Different strains and substrains of rats show different levels of neuropathic pain behaviors

Young Wook Yoon, Doo Hyun Lee, Bae Hwan Lee, Kyungsoon Chung, Jin Mo Chung

Research output: Contribution to journalArticle

85 Citations (Scopus)

Abstract

This study compared and contrasted the manifestation of neuropathic pain behaviors in several strains of rats. These included ACI, Brown-Norway, Fischer 344, Lewis, Long-Evans, Sprague-Dawley, and Wistar-Furth, all obtained from Harlan Sprague-Dawley Inc. Comparison was also made between two substrains of Sprague-Dawley rats: one from Harlan and the other from Sasco. Neuropathic injury was produced by tightly ligating the left L5 and L6 spinal nerves with the animals under halothane anesthesia. Tests were conducted for 2 weeks to examine behavioral signs representing mechanical allodynia, cold allodynia, and spontaneous pain. There was no difference between strains in any of the tested behaviors before surgery. After neuropathic injury, rats in most groups developed high levels of behavioral signs of various components of neuropathic pain: however, some strains of rats showed weak behavioral signs of neuropathic pain. When a comparison was made between two substrains of Sprague-Dawley rats from two different sources, the ones from Sasco showed weaker behavioral signs than those from Harlan. When comparisons were made between different strains of rats from the same source (Harlan), Brown-Norway and Long-Evans rats showed the smallest magnitude of neuropathic pain behaviors. The data indicate that different strains and substrains of rats display different degrees of pain behaviors, suggesting that strains and substrains are important variables in the development of neuropathic pain after peripheral nerve injury.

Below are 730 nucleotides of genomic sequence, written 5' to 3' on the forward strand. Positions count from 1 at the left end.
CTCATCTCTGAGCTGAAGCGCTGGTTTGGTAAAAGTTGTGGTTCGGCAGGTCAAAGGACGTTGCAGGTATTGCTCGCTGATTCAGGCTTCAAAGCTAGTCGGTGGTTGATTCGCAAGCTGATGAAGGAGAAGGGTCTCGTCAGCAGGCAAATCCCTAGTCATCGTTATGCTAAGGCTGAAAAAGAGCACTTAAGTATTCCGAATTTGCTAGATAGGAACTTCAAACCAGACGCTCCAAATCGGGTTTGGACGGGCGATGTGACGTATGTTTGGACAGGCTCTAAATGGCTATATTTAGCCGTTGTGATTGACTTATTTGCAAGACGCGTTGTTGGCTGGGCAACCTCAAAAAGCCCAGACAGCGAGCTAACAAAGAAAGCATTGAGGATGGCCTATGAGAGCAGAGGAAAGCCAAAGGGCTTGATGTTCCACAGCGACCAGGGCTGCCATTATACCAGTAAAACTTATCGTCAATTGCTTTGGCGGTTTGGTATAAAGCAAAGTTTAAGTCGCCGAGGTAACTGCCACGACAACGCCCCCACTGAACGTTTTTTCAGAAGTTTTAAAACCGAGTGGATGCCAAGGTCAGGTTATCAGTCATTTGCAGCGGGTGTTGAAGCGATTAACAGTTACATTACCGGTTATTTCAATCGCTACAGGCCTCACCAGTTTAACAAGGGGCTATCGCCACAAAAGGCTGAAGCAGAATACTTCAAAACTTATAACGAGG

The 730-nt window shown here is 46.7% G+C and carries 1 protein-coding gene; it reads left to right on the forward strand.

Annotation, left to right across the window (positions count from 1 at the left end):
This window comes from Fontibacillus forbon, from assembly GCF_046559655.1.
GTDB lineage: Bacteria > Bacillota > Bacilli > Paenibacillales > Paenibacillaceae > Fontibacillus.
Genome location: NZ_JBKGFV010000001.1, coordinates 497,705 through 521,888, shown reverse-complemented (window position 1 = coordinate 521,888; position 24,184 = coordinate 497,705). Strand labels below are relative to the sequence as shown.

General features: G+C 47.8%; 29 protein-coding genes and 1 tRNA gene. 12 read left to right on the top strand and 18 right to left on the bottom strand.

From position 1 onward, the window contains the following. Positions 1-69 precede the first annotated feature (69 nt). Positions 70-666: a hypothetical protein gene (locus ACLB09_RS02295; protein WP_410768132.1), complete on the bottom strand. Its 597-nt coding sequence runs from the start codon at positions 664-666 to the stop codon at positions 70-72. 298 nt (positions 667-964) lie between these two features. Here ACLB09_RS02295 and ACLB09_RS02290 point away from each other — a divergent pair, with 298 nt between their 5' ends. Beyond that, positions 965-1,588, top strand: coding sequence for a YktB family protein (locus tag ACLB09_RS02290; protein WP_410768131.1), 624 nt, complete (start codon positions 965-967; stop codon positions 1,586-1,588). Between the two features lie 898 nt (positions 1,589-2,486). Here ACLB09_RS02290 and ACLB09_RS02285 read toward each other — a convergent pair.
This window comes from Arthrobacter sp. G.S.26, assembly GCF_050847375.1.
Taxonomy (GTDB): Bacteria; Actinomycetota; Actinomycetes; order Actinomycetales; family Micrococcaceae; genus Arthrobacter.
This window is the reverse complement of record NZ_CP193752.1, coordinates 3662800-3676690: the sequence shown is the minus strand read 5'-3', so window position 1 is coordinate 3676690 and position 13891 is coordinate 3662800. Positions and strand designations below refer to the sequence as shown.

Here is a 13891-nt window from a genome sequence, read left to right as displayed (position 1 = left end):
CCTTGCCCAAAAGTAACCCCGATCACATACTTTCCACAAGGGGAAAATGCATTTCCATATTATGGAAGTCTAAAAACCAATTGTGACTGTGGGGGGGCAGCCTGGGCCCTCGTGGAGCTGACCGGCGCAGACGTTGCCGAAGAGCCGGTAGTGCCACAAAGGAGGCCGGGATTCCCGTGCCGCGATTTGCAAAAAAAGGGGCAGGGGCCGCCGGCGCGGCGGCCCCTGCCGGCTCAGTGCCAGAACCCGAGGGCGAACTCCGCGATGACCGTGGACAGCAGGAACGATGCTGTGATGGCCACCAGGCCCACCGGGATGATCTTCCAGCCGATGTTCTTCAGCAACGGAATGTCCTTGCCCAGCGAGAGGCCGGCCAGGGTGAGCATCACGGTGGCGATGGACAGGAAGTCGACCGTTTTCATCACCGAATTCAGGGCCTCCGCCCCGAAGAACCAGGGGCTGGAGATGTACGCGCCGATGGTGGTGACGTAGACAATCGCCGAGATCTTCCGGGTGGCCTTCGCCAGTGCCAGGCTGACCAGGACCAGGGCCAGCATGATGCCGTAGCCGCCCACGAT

Original languageEnglish
Pages (from-to)167-171
Number of pages5
JournalExperimental Brain Research
Volume129
Issue number2
DOIs
Publication statusPublished - 1999 Nov 19

Keywords

  • Causalgia
  • Hyperalgesia
  • Mechanical allodynia
  • Peripheral nerve injury
  • Sympathetically maintained pain

ASJC Scopus subject areas

  • Neuroscience(all)

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